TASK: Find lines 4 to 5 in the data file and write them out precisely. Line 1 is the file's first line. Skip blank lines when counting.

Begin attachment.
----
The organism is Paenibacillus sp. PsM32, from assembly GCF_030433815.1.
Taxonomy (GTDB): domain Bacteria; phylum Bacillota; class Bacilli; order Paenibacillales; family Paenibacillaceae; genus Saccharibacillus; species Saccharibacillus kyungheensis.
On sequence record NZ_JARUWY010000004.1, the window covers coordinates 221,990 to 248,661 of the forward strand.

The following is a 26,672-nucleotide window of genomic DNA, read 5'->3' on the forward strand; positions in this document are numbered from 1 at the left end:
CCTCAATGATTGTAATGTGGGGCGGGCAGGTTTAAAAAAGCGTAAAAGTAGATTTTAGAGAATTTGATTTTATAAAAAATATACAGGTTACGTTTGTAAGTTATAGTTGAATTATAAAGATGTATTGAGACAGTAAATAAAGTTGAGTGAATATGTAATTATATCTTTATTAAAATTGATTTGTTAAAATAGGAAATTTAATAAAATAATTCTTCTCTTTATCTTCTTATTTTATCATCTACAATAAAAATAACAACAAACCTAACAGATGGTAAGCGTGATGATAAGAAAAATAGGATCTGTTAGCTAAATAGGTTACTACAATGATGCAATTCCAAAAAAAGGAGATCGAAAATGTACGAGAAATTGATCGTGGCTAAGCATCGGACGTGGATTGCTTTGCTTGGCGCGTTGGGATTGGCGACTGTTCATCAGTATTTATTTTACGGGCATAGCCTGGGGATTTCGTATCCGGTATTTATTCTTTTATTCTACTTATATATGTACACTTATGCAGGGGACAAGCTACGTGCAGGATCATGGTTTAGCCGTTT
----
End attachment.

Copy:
The following is a 26,672-nucleotide window of genomic DNA, read 5'->3' on the forward strand; positions in this document are numbered from 1 at the left end:
CCTCAATGATTGTAATGTGGGGCGGGCAGGTTTAAAAAAGCGTAAAAGTAGATTTTAGAGAATTTGATTTTATAAAAAATATACAGGTTACGTTTGTAAGTTATAGTTGAATTATAAAGATGTATTGAGACAGTAAATAAAGTTGAGTGAATATGTAATTATATCTTTATTAAAATTGATTTGTTAAAATAGGAAATTTAATAAAATAATTCTTCTCTTTATCTTCTTATTTTATCATCTACAATAAAAATAACAACAAACCTAACAGATGGTAAGCGTGATGATAAGAAAAATAGGATCTGTTAGCTAAATAGGTTACTACAATGATGCAATTCCAAAAAAAGGAGATCGAAAATGTACGAGAAATTGATCGTGGCTAAGCATCGGACGTGGATTGCTTTGCTTGGCGCGTTGGGATTGGCGACTGTTCATCAGTATTTATTTTACGGGCATAGCCTGGGGATTTCGTATCCGGTATTTATTCTTTTATTCTACTTATATATGTACACTTATGCAGGGGACAAGCTACGTGCAGGATCATGGTTTAGCCGTTT